http://www.minecraftwiki.net/wiki/Chunks

It actually has a very limited working set, according to the documents above the default is 441 "chunks" (of 16*16*256 blocks). Blocks which remain idle for 30s are written back to disk (in the case of a local game).

I'd say this is probably fine for single player gameplay. On massively multiplayer servers it may be difficult to scale ram to hold enough raw chunks for every player. Java's own object overhead + deferred garbage collection probably amplifies the ram situation.

The interesting thing about minecraft in particular is that the world is initially generated algorithmically from a random seed. It could be possible to render the entire initial world functionally without actually storing any data blocks whatsoever. The only storage strictly necessary would be delta blocks, and these are very likely compressible due to their distribution and relationship to one another. I think with some clever software optimization, such worlds may have been possible on late 1999's era hardware.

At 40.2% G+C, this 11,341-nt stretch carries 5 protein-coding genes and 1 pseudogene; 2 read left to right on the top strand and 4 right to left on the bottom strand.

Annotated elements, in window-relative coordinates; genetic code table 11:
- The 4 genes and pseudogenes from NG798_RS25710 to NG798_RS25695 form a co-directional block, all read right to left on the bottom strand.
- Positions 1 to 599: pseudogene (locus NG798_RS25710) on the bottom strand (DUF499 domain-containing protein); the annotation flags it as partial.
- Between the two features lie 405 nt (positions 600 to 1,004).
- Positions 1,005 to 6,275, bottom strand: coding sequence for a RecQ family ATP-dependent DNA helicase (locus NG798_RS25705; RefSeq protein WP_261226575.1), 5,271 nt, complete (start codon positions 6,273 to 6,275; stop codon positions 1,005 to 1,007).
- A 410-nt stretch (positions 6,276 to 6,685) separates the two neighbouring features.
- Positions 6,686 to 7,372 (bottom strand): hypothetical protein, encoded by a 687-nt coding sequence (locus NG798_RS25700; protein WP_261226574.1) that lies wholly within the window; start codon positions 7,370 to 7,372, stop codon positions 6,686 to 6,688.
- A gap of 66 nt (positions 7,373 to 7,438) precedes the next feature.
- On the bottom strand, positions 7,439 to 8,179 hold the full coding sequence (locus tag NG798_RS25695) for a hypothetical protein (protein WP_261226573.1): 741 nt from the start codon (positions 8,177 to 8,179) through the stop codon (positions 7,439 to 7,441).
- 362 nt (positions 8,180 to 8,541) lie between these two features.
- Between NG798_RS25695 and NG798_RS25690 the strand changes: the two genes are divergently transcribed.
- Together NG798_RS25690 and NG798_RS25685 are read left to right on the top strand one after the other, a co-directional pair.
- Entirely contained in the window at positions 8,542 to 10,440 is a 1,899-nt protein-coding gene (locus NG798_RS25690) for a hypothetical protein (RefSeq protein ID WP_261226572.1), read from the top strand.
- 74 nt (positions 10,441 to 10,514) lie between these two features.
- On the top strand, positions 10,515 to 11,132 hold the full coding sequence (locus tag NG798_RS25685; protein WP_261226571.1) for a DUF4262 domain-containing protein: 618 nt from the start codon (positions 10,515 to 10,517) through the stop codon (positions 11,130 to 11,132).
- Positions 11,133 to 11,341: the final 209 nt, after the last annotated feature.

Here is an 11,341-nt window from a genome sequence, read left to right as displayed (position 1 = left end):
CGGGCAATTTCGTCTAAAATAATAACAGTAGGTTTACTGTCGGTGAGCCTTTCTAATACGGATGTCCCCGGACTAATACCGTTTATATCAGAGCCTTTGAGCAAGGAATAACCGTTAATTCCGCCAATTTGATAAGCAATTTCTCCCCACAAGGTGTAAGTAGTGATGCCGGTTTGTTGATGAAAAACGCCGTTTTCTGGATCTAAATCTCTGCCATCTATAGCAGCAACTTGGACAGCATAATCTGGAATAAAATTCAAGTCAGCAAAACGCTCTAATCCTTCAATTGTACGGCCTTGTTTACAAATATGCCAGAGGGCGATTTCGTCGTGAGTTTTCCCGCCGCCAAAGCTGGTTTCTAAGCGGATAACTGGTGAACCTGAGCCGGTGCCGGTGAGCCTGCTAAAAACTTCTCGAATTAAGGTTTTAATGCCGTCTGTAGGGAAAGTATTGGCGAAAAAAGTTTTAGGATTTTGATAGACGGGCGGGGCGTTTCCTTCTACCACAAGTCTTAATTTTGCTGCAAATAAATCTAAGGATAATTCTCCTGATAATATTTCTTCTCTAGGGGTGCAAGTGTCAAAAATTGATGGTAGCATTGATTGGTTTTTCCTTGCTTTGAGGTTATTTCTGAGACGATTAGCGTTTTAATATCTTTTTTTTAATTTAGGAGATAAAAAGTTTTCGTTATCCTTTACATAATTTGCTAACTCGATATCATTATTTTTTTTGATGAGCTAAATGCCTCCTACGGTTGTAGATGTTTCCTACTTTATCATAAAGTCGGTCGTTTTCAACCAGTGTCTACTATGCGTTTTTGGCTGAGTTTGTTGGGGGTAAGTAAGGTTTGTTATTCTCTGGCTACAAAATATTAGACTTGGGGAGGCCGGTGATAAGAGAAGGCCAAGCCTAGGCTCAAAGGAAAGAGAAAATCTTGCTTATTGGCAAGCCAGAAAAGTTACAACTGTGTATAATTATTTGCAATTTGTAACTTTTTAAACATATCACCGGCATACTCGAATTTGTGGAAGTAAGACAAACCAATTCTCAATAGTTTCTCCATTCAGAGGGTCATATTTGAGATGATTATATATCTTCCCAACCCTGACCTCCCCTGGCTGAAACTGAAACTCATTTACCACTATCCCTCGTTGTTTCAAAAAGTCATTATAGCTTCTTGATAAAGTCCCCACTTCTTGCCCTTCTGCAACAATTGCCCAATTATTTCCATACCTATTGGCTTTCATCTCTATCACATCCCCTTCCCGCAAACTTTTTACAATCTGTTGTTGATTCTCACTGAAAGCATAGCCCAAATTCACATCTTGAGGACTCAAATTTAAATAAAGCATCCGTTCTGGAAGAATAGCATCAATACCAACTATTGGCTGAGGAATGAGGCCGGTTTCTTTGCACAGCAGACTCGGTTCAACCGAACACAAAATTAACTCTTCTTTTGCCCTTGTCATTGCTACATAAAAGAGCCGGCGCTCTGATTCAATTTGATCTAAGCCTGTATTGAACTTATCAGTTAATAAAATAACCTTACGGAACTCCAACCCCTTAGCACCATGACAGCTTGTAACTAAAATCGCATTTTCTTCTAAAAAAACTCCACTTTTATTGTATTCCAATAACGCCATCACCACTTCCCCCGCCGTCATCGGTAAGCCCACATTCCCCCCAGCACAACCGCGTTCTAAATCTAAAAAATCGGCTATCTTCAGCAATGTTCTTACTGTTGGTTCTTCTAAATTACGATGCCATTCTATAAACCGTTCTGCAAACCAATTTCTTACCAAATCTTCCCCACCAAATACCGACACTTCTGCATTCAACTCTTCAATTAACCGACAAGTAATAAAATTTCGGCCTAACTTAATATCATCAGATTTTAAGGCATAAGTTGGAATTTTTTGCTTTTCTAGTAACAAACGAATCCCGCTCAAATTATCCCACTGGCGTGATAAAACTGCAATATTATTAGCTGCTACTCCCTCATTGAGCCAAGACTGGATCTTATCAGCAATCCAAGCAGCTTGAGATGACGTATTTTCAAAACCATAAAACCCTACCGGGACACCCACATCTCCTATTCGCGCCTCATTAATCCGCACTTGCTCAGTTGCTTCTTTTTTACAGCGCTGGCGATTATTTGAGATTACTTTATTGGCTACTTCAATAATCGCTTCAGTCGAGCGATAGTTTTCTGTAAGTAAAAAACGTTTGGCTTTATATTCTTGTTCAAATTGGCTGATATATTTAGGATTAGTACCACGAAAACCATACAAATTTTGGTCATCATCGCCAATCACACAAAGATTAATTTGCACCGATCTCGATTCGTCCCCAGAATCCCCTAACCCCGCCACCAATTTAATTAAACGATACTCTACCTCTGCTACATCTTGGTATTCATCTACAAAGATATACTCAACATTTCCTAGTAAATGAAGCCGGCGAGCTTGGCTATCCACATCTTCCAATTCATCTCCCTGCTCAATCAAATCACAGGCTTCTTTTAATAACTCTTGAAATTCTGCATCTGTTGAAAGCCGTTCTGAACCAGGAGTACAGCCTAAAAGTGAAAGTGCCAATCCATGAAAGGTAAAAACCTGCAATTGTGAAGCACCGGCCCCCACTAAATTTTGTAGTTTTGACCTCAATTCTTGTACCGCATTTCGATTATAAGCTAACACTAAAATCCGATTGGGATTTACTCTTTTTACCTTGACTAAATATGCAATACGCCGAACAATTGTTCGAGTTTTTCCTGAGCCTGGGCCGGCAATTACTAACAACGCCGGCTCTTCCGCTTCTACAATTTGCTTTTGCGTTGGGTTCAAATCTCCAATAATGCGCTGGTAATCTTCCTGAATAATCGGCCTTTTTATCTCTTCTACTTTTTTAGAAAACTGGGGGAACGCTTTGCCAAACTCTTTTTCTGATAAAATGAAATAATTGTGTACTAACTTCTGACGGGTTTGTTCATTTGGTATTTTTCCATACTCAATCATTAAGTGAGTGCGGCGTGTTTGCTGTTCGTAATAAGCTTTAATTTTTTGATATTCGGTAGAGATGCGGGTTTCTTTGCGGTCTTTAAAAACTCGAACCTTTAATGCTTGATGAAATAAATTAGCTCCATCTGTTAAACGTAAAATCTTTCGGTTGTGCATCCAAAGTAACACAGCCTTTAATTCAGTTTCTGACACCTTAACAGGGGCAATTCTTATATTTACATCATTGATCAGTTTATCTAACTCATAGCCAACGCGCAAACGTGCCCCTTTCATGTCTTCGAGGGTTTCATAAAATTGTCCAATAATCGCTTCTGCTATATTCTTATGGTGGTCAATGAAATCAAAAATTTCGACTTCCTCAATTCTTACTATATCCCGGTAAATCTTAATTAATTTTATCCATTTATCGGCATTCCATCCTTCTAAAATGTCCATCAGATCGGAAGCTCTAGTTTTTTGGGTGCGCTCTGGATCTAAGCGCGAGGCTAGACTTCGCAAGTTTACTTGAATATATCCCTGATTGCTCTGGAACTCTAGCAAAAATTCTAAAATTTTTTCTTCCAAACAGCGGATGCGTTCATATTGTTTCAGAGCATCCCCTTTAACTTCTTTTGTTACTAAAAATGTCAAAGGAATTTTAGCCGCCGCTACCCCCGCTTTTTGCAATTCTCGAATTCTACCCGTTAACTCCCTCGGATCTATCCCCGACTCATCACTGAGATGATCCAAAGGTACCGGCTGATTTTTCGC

Edited 2013-06-19 04:08 UTC

Reply Parent Score: 3

RE[4]: Comment by aligatro
by zima on Wed 19th Jun 2013 12:18 in reply to "RE[3]: Comment by aligatro"
zima Member since:
2005-07-06

This is exactly the kind of mentality that was different. Older software developers didn't give up when the limited computing resources made problems non-trivial to solve. No, they were far more creative in finding ways to optimize the memory and cpu utilization to make it work. They couldn't take things for granted the way we do today.

OTOH "older software developers" gave us something so stupid as y2k bug, so you're probably looking at the past through rose-tinted glasses, a bit.

Software was also notoriously more unstable in general.

Reply Parent Score: 2

RE[5]: Comment by aligatro
by Alfman on Wed 19th Jun 2013 14:56 in reply to "RE[4]: Comment by aligatro"
Alfman Member since:
2011-01-28

zima,

"OTOH 'older software developers' gave us something so stupid as y2k bug, so you're probably looking at the past through rose-tinted glasses, a bit."

You're absolutely right, and it was a somewhat poor generalization on my part to imply a difference in aptitude. ;)

Reply Parent Score: 2